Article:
CTVs Rules of Game

The rules of the game in the CTV market have taken a U turn in 1995 when Kabir Mulchandani of Baron international started hitting the then brand leaders Videocon and BPL through full page ads, mind boggling discount schemes and down to earth prices. At its peak his pet brand Akai had a market share of 17 per cent. At this point of time, tech savvy Korean companies with deep pockets and enormous staying power – Samsung and LG – spoiled the show for all Indian manufacturers in the top end of the market. With LG and Samsung increasing their product portfolio to over 35 variants, local players too had to follow suit (BPL, Videocon, Onida, barely had 12 – 14 CTV models then). The top end of the market thus got over crowded with endless sleek models having a stunning variety of digital options offering comfort to the consumer. Meanwhile the government brought down the customs duty on the color picture tubes to 25 per cent. Digital technology, tough competition and an increasingly rational tariff have led to a significant fall in the CTV prices across the board. Capacity additions by local players, meanwhile led to situations where they too caught the elusive customer through steep, and at times un-remunerative price cuts. Due to the dot com crash, IT meltdown and global economic slowdown the demand for CTVs has not gone up in a big way. Every CTV brand had to be cushioned with an endless list of attractive features to catch the imagination of consumers. There was in the end very little to choose between the brands leading to commoditization of some segments of the business. Aggressive pricing, thus proved to be a crucial differentiating factor. To push up demand the Korean giants have introduced many firsts in the Indian market, and in the process rewritten many of the rules.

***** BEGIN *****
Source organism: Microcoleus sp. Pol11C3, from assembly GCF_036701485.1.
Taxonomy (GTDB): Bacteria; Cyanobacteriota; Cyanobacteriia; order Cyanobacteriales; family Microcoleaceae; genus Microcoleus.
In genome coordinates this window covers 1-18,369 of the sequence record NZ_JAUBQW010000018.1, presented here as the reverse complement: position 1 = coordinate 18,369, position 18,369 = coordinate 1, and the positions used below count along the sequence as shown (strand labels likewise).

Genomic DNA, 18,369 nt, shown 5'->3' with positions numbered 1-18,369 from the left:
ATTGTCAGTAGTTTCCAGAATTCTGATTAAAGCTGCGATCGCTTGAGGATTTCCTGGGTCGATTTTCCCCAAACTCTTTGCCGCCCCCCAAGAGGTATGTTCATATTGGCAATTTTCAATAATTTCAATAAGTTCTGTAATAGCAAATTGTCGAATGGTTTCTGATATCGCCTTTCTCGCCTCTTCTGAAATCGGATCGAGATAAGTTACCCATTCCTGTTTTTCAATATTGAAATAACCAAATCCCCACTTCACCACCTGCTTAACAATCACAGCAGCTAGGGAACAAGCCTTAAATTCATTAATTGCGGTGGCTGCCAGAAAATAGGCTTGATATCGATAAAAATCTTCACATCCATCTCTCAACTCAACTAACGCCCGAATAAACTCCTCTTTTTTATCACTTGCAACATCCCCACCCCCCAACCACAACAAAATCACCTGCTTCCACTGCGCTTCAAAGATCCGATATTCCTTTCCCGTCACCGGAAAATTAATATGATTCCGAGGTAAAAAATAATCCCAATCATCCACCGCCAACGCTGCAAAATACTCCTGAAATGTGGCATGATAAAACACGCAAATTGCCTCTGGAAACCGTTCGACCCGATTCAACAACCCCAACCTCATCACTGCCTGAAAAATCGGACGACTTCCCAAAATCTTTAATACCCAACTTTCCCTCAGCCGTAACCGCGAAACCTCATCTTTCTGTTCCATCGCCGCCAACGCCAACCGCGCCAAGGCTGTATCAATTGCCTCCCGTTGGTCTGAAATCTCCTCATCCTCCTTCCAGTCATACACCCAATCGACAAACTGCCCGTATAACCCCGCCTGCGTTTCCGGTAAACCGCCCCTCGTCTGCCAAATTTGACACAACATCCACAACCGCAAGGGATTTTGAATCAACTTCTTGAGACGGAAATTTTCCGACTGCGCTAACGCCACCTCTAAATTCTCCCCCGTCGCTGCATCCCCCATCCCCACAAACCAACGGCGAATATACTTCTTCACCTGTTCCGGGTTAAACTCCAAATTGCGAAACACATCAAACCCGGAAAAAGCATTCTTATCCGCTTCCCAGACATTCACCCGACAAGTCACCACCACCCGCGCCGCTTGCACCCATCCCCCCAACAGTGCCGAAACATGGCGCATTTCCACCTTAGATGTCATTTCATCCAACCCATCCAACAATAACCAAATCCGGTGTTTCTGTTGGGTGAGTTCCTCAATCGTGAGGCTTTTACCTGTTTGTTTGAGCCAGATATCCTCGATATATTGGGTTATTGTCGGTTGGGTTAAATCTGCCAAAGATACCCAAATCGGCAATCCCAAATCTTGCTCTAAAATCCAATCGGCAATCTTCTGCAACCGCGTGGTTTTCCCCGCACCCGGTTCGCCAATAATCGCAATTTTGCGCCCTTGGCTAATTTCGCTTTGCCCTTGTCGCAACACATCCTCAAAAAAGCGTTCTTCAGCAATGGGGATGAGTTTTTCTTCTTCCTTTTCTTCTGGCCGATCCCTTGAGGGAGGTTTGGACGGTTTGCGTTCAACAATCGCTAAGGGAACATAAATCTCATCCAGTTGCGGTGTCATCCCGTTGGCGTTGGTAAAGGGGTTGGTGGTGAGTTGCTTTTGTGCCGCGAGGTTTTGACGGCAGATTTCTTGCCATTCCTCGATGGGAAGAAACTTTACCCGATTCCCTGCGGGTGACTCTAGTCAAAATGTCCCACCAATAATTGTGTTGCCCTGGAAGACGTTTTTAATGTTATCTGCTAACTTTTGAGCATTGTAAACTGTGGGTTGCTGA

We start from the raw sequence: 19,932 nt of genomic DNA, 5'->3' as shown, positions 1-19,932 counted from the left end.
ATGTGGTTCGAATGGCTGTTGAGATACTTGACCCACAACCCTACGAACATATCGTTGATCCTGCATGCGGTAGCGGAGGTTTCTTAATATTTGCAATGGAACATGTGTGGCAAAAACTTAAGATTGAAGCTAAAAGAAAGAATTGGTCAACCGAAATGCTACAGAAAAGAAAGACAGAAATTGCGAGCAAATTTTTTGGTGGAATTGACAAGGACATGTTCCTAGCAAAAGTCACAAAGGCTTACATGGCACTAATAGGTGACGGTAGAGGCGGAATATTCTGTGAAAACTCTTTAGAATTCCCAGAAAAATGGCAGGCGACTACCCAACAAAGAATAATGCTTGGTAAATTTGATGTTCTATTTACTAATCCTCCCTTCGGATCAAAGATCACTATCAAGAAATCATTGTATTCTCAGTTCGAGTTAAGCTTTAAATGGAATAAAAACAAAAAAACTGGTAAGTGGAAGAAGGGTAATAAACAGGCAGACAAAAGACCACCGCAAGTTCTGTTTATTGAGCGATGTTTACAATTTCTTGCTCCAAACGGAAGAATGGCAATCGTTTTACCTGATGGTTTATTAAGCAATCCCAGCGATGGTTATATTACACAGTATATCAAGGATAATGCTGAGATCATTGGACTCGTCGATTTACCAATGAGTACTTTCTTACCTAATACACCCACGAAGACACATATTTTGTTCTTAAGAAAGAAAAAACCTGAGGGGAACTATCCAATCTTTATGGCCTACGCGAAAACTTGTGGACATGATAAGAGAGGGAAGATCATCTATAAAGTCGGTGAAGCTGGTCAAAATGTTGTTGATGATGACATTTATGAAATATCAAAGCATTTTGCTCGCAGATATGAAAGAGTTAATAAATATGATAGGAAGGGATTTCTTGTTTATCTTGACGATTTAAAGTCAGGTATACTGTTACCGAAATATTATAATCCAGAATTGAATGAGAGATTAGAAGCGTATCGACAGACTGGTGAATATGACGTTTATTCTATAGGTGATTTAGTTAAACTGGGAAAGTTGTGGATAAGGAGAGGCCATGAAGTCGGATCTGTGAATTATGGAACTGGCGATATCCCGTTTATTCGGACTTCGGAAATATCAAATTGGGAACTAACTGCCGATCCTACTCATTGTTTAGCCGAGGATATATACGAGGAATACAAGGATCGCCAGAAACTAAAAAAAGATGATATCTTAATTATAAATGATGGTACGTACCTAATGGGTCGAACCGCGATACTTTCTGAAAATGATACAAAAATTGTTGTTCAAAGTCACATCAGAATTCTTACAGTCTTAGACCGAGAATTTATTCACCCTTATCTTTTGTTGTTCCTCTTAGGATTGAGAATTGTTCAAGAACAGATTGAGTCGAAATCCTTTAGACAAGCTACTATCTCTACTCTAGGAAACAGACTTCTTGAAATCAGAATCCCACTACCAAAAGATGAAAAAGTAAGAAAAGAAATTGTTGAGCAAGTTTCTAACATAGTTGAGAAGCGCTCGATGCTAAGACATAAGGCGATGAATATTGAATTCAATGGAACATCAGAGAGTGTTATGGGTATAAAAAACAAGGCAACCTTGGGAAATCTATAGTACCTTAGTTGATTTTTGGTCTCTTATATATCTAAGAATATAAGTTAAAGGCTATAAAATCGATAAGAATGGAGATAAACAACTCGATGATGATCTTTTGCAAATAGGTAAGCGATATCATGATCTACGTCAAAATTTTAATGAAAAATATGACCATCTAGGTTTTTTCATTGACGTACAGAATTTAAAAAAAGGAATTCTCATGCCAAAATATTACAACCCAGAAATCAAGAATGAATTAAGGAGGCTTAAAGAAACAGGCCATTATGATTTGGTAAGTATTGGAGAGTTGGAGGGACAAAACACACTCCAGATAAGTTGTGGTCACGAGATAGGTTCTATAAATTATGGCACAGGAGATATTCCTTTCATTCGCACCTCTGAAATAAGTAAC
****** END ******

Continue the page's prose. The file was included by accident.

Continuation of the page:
The competition thus, flared up to really hot levels where every dealer is crying foul. Consider the following facts: dealer margin between 1999 and 2002 are down from 6-7% to 2-3% credit period from 30 days to zero level; inventory value up from Rs 5 – 10 lakh to Rs 15-30 lakh discounts which were fixed at 1 – 3% now vary between 1 – 7% depending on volumes and ability to buy on cash.

For the Korean giants – technology no problem, money no problem, and people no problem when you look at the consolidated Korean performance the figures are really impressive: from Rs 1000 crore in 1998 to over Rs 5,000 crore in 2003 (Business today estimates) – at a time when sales growth in every consumer durable category was somewhat sluggish. Both have supported their brands, with powerful ad budgets. LG’s Rs 130 crore and Samsung’s Rs 82 crore. The high decibel advertising during the recent world Cup have pushed their market shares to highly respectable levels: LG 18.6% , Samsung 16% followed by Onida, Videocon and BPL. Along with the relentless communications through catchy ads, the Koreans kept the market guessing through regular product launches; Samsung launched 14 new models in the high end segment in 2002 and LG increased its 45 models portfolio to over 60 in 2003 (price range from Rs 7000 to just under Rs 2 Lakh). Both the South Korean companies have deep pockets and can afford to grab the market share by offering their new generation CTVs at throw away prices (unlike the Japanese models which are traditionally fairly high priced) Samsung has tried is best to cut down the prices of most of its product – CTVs, ACs, microwave ovens, refrigerators – by setting up assembly lines in India (instead of outsourcing them). In the case of LG, volumes and technology support from the per cent have done the trick. Both companies are market driven in the sense that they know what keeps the Indian consumer smiling – affordable price, excellent quality, latest technology, efficient after sale services and a top of the line hot selling brand.

Source: Strategic Management